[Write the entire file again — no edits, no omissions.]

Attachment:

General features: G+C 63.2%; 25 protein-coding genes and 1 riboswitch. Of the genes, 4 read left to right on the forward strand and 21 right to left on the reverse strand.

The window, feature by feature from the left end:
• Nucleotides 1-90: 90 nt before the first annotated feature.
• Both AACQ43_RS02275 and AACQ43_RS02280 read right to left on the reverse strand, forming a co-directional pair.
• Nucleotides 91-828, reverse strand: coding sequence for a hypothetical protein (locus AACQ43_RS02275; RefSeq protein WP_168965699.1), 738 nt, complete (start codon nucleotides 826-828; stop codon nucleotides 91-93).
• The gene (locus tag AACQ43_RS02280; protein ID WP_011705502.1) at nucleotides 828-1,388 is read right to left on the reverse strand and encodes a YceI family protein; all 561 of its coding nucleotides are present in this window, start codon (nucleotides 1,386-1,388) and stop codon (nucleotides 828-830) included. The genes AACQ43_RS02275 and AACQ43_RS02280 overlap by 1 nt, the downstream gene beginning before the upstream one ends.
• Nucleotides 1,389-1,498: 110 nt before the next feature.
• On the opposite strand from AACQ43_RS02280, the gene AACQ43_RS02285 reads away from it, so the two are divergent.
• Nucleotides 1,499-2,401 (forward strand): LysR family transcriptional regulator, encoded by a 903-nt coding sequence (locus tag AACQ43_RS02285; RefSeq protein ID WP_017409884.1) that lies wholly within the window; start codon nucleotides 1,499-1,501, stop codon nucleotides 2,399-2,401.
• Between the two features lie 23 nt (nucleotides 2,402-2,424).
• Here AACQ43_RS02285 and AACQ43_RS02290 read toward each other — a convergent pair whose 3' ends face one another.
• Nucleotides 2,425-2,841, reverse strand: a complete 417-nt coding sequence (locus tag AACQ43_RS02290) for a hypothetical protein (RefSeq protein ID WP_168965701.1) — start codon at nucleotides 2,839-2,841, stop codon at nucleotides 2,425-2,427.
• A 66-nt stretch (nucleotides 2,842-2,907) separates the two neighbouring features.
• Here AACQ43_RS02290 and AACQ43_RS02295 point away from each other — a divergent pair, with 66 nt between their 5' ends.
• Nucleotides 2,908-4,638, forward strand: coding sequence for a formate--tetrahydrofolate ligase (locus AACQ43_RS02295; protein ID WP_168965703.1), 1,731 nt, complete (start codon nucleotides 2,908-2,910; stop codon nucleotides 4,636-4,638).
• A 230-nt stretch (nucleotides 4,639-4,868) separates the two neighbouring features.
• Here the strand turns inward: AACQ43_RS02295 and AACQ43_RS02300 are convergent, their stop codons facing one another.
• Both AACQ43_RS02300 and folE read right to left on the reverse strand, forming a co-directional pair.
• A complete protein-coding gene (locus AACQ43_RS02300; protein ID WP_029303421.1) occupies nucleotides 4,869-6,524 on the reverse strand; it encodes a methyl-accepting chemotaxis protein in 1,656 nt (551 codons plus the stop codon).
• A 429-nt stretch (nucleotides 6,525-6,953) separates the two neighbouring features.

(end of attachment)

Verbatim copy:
General features: G+C 63.2%; 25 protein-coding genes and 1 riboswitch. Of the genes, 4 read left to right on the forward strand and 21 right to left on the reverse strand.

The window, feature by feature from the left end:
• Nucleotides 1-90: 90 nt before the first annotated feature.
• Both AACQ43_RS02275 and AACQ43_RS02280 read right to left on the reverse strand, forming a co-directional pair.
• Nucleotides 91-828, reverse strand: coding sequence for a hypothetical protein (locus AACQ43_RS02275; RefSeq protein WP_168965699.1), 738 nt, complete (start codon nucleotides 826-828; stop codon nucleotides 91-93).
• The gene (locus tag AACQ43_RS02280; protein ID WP_011705502.1) at nucleotides 828-1,388 is read right to left on the reverse strand and encodes a YceI family protein; all 561 of its coding nucleotides are present in this window, start codon (nucleotides 1,386-1,388) and stop codon (nucleotides 828-830) included. The genes AACQ43_RS02275 and AACQ43_RS02280 overlap by 1 nt, the downstream gene beginning before the upstream one ends.
• Nucleotides 1,389-1,498: 110 nt before the next feature.
• On the opposite strand from AACQ43_RS02280, the gene AACQ43_RS02285 reads away from it, so the two are divergent.
• Nucleotides 1,499-2,401 (forward strand): LysR family transcriptional regulator, encoded by a 903-nt coding sequence (locus tag AACQ43_RS02285; RefSeq protein ID WP_017409884.1) that lies wholly within the window; start codon nucleotides 1,499-1,501, stop codon nucleotides 2,399-2,401.
• Between the two features lie 23 nt (nucleotides 2,402-2,424).
• Here AACQ43_RS02285 and AACQ43_RS02290 read toward each other — a convergent pair whose 3' ends face one another.
• Nucleotides 2,425-2,841, reverse strand: a complete 417-nt coding sequence (locus tag AACQ43_RS02290) for a hypothetical protein (RefSeq protein ID WP_168965701.1) — start codon at nucleotides 2,839-2,841, stop codon at nucleotides 2,425-2,427.
• A 66-nt stretch (nucleotides 2,842-2,907) separates the two neighbouring features.
• Here AACQ43_RS02290 and AACQ43_RS02295 point away from each other — a divergent pair, with 66 nt between their 5' ends.
• Nucleotides 2,908-4,638, forward strand: coding sequence for a formate--tetrahydrofolate ligase (locus AACQ43_RS02295; protein ID WP_168965703.1), 1,731 nt, complete (start codon nucleotides 2,908-2,910; stop codon nucleotides 4,636-4,638).
• A 230-nt stretch (nucleotides 4,639-4,868) separates the two neighbouring features.
• Here the strand turns inward: AACQ43_RS02295 and AACQ43_RS02300 are convergent, their stop codons facing one another.
• Both AACQ43_RS02300 and folE read right to left on the reverse strand, forming a co-directional pair.
• A complete protein-coding gene (locus AACQ43_RS02300; protein ID WP_029303421.1) occupies nucleotides 4,869-6,524 on the reverse strand; it encodes a methyl-accepting chemotaxis protein in 1,656 nt (551 codons plus the stop codon).
• A 429-nt stretch (nucleotides 6,525-6,953) separates the two neighbouring features.